12 Implications for mobile value chain players The pervasive trends result in implications for mobile value chain players Component players CMs/ODMs/OEMs1 OS/app providers DCS providers2 Operators Positive Higher component Increased smart Increased smart Increased adoption Increased data pene- pricing (new batter- device penetration device penetration of mobile content and tration and ARPU ies, screens) services Potentially increased New business models consolidation (e.g., chipset players) Negative Increasing OEM HTML5 disruption Decline in messaging fragmentation of OS layer and and voice revenues in Increasing competi- native apps developed countries tion from ODMs 1 CMs = contract manufacturers; ODMs = original design manufacturers; OEMs = original equipment manufacturers 2 DCS = digital content and service SOURCE: McKinsey Exhibit 1sors will provide indoor positioning and biometric will soon be able to provide dynamic bandwidthsecurity. Beyond this, businesses will be able to control, which means that users can choose in realmonetize contextual advertisements, since person- time when to increase their bandwidth (for a price),alized ads have demonstrated that they can provide such as when streaming a high-definition video.a 40 percent lift in purchase intent. In sum, sensorsand data analytics have the potential to reshape the However, LTE networks might not be enough to alle-USD 600 billion global advertising industry by shift- viate the capacity problems. Many carriers will haveing more spending to mobile markets. to turn to alternative network technologies such as TV white space, software-defined radio (SDR),Personal cloud. The mobile cloud will become and cognitive radio (CR). SDR and CR in particularan all-encompassing personal online identity that could help carriers to auction wireless spectrumstores everything from user content, documents, in real time to reduce network capacity problems,calendar appointments, to-do lists, and personal trading spectrum from high-capacity to congestedpreferences to financial information and sensor networks. Furthermore, the use of TV white spacedata. Social networks and online connections will could allow operators to offload heavy bandwidthbecome much easier to manage because one consumption services such as video streaming fromcloud will centrally store all user information. For carrier networks to the TV white space spectrum.instance, users could upload photos from a recentouting to a personal cloud, and social networksand photo-sharing Web sites could automatically Implications for value chain playersaccess that cloud-based data. Each of these opportunities will play a significantConnectivity technologies. Handling the expected role in the future of mobile devices. As a result,growth in mobile device usage will require critical they will have a potentially large impact on the bot-improvements in network capacity. LTE networks tom lines of mobile value chain players (Exhibit 1).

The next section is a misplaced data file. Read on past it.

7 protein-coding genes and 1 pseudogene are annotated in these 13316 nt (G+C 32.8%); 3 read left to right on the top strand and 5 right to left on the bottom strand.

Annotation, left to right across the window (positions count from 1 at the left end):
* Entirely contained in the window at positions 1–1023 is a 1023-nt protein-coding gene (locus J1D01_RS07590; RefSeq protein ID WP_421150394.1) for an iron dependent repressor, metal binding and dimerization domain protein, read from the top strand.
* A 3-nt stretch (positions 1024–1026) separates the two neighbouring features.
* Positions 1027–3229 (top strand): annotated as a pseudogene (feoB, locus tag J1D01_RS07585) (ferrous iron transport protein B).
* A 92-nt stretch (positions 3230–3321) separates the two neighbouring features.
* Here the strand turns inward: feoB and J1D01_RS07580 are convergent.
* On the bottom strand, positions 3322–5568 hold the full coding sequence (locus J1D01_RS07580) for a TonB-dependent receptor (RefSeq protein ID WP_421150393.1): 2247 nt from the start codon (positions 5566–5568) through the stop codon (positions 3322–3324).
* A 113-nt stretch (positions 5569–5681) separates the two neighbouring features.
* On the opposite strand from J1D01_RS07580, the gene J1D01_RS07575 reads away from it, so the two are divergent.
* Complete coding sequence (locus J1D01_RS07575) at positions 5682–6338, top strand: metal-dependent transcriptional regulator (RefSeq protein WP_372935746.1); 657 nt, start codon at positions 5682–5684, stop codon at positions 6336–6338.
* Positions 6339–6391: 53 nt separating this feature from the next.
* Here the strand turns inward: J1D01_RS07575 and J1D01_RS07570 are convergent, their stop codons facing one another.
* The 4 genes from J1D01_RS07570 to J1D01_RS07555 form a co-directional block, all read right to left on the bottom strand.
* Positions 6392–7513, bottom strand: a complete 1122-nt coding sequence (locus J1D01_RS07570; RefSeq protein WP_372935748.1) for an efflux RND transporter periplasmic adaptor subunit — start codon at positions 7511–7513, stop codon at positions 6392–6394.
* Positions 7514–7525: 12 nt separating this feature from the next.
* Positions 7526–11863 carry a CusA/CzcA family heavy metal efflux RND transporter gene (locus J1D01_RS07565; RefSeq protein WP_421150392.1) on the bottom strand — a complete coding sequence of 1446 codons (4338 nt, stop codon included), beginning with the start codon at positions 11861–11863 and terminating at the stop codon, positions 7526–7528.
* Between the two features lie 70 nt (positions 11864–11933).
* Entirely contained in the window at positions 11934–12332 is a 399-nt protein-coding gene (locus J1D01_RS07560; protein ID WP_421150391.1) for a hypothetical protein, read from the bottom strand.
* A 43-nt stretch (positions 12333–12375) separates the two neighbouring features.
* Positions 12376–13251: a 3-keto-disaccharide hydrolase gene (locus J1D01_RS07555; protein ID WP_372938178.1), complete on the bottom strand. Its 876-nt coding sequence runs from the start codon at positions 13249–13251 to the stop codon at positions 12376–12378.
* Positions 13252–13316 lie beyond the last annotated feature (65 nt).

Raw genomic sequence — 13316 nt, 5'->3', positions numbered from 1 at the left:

RECALL No.20 – A new era of personalized computingMaking smartphones brilliant: Ten trends 13 McKinsey’s analysis of the trends and the players Mobile operators will capture a lower value share involved indicates that digital content and service due to declining voice revenues in developed (DCS) providers along with component manufactur- countries, the shift of content and advertisement ers will capture much of the value shifts in the mo- revenues to DCS providers, and the migration bile value chain, since the trends highlighted are in of messaging revenues to IP services and social their favor. Component manufacturers should see a networks. Still, operators do have several potential greater increase than expected in value due to the plays that can help protect their value shares. higher penetration of smartphones and the evolu- tion of new and innovative form factors. Each of First, they can jointly develop mobile devices with these trends will drive demand for more and better key device OEMs. This would provide them with components. The value share that DCS providers exclusive rights to device sales and give them the can capture will grow significantly thanks to higher opportunity to redefine the retail experience for content consumption and the greater value gener- their products, as Apple stores have successfully ated by very effective personalized advertisements. achieved. Another move: mobile operators could launch next-generation IP services and network For contract manufacturers (CMs), original design APIs that capture the benefits from all-IP LTE net- manufacturers (ODMs) and original equipment works – and enable seamless user identity por- manufacturers (OEMs), significant shifts in value tability across devices via platform-independent share are not expected. These players will benefit mobile clouds. Such companies could also lever- from launching new form factors driven by display, age new network models to alleviate frequency sensor, processor, and battery innovations – and restrictions and spectrum congestion. from expanding into lucrative business segments such as productivity and special-use devices. Growing OEM fragmentation and competition from ODMs will, however, threaten OEM revenues. As the trends, opportunities, and implications show, the smart device landscape is ripe for in- For OS and app providers, the opportunities novation and change. Room exists for players presented here will not have a disruptive impact to make strategic moves and revolutionize the on their value pools. Unlike the PC space – where industry. Consumers will also benefit greatly from OS players are strong – the mobile device industry the rapidly improving user experience these trends requires simultaneous innovation and coordina- foster. As smart devices evolve into brilliant ones tion in hardware and software to streamline the over the next few years, industry players need to user experience. Thus, pure OS players are not make sure their own strategies to capture value equipped to make significant plays. from this shift are equally intelligent. Umit Cakmak Venkat Atluri is an Engagement Manager in McKinsey’s is a Principal in McKinsey’s Chicago office. Istanbul office. email@example.com firstname.lastname@example.org Shekhar Varanasi Richard Lee is an Associate Principal in McKinsey’s is a Principal in McKinsey’s Seoul office. Chicago office. email@example.com firstname.lastname@example.org